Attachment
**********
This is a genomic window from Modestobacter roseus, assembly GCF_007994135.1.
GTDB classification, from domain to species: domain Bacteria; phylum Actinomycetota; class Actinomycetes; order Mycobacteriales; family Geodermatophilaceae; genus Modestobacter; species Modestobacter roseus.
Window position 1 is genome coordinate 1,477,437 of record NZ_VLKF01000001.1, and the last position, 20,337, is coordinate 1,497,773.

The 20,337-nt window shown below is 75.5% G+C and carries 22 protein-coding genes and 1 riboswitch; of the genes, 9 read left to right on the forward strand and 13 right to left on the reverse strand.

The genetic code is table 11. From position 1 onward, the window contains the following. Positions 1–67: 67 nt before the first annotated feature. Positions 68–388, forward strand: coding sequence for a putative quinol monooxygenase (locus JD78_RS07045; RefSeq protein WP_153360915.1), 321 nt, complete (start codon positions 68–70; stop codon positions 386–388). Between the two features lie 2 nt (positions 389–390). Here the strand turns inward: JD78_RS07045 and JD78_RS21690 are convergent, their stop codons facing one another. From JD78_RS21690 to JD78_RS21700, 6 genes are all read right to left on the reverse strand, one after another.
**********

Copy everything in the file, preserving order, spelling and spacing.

This is a genomic window from Modestobacter roseus, assembly GCF_007994135.1.
GTDB classification, from domain to species: domain Bacteria; phylum Actinomycetota; class Actinomycetes; order Mycobacteriales; family Geodermatophilaceae; genus Modestobacter; species Modestobacter roseus.
Window position 1 is genome coordinate 1,477,437 of record NZ_VLKF01000001.1, and the last position, 20,337, is coordinate 1,497,773.

The 20,337-nt window shown below is 75.5% G+C and carries 22 protein-coding genes and 1 riboswitch; of the genes, 9 read left to right on the forward strand and 13 right to left on the reverse strand.

The genetic code is table 11. From position 1 onward, the window contains the following. Positions 1–67: 67 nt before the first annotated feature. Positions 68–388, forward strand: coding sequence for a putative quinol monooxygenase (locus JD78_RS07045; RefSeq protein WP_153360915.1), 321 nt, complete (start codon positions 68–70; stop codon positions 386–388). Between the two features lie 2 nt (positions 389–390). Here the strand turns inward: JD78_RS07045 and JD78_RS21690 are convergent, their stop codons facing one another. From JD78_RS21690 to JD78_RS21700, 6 genes are all read right to left on the reverse strand, one after another.